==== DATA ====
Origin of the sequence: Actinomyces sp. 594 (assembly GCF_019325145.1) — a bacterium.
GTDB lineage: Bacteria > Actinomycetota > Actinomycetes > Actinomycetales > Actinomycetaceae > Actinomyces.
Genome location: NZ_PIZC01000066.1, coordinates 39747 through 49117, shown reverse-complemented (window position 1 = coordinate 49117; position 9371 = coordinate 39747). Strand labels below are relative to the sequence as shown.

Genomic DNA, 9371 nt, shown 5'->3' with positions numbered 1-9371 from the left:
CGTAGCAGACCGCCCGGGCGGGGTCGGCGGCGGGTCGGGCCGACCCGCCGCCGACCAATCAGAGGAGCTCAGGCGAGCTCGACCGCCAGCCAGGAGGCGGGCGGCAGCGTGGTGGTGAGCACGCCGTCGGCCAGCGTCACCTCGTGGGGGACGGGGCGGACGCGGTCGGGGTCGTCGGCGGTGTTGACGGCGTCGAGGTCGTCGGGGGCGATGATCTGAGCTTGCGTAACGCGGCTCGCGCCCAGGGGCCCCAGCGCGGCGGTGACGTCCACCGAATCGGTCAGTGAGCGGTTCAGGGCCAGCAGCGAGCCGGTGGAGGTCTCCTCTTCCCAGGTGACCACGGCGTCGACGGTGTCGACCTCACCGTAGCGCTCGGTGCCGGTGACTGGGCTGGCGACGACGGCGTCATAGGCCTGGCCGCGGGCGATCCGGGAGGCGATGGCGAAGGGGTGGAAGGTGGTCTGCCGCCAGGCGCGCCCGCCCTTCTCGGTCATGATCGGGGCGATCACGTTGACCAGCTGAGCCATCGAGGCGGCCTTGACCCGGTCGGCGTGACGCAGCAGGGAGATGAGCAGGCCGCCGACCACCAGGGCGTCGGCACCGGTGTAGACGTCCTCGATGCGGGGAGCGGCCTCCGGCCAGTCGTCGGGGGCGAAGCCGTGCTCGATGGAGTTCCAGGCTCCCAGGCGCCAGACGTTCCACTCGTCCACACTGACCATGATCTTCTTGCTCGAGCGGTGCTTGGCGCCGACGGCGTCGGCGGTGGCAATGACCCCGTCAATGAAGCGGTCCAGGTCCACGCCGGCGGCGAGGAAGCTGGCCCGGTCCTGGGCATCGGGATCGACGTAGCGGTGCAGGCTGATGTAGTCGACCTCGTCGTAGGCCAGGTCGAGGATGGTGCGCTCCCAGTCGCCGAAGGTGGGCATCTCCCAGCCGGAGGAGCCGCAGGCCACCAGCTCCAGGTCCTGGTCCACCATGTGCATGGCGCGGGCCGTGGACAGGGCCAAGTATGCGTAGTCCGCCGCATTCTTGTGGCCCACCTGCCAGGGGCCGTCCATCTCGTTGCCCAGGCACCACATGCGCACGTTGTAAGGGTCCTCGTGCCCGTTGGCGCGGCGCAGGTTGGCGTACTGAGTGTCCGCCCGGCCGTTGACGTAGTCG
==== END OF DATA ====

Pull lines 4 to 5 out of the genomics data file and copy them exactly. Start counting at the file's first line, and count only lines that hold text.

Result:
Genomic DNA, 9371 nt, shown 5'->3' with positions numbered 1-9371 from the left:
CGTAGCAGACCGCCCGGGCGGGGTCGGCGGCGGGTCGGGCCGACCCGCCGCCGACCAATCAGAGGAGCTCAGGCGAGCTCGACCGCCAGCCAGGAGGCGGGCGGCAGCGTGGTGGTGAGCACGCCGTCGGCCAGCGTCACCTCGTGGGGGACGGGGCGGACGCGGTCGGGGTCGTCGGCGGTGTTGACGGCGTCGAGGTCGTCGGGGGCGATGATCTGAGCTTGCGTAACGCGGCTCGCGCCCAGGGGCCCCAGCGCGGCGGTGACGTCCACCGAATCGGTCAGTGAGCGGTTCAGGGCCAGCAGCGAGCCGGTGGAGGTCTCCTCTTCCCAGGTGACCACGGCGTCGACGGTGTCGACCTCACCGTAGCGCTCGGTGCCGGTGACTGGGCTGGCGACGACGGCGTCATAGGCCTGGCCGCGGGCGATCCGGGAGGCGATGGCGAAGGGGTGGAAGGTGGTCTGCCGCCAGGCGCGCCCGCCCTTCTCGGTCATGATCGGGGCGATCACGTTGACCAGCTGAGCCATCGAGGCGGCCTTGACCCGGTCGGCGTGACGCAGCAGGGAGATGAGCAGGCCGCCGACCACCAGGGCGTCGGCACCGGTGTAGACGTCCTCGATGCGGGGAGCGGCCTCCGGCCAGTCGTCGGGGGCGAAGCCGTGCTCGATGGAGTTCCAGGCTCCCAGGCGCCAGACGTTCCACTCGTCCACACTGACCATGATCTTCTTGCTCGAGCGGTGCTTGGCGCCGACGGCGTCGGCGGTGGCAATGACCCCGTCAATGAAGCGGTCCAGGTCCACGCCGGCGGCGAGGAAGCTGGCCCGGTCCTGGGCATCGGGATCGACGTAGCGGTGCAGGCTGATGTAGTCGACCTCGTCGTAGGCCAGGTCGAGGATGGTGCGCTCCCAGTCGCCGAAGGTGGGCATCTCCCAGCCGGAGGAGCCGCAGGCCACCAGCTCCAGGTCCTGGTCCACCATGTGCATGGCGCGGGCCGTGGACAGGGCCAAGTATGCGTAGTCCGCCGCATTCTTGTGGCCCACCTGCCAGGGGCCGTCCATCTCGTTGCCCAGGCACCACATGCGCACGTTGTAAGGGTCCTCGTGCCCGTTGGCGCGGCGCAGGTTGGCGTACTGAGTGTCCGCCCGGCCGTTGACGTAGTCG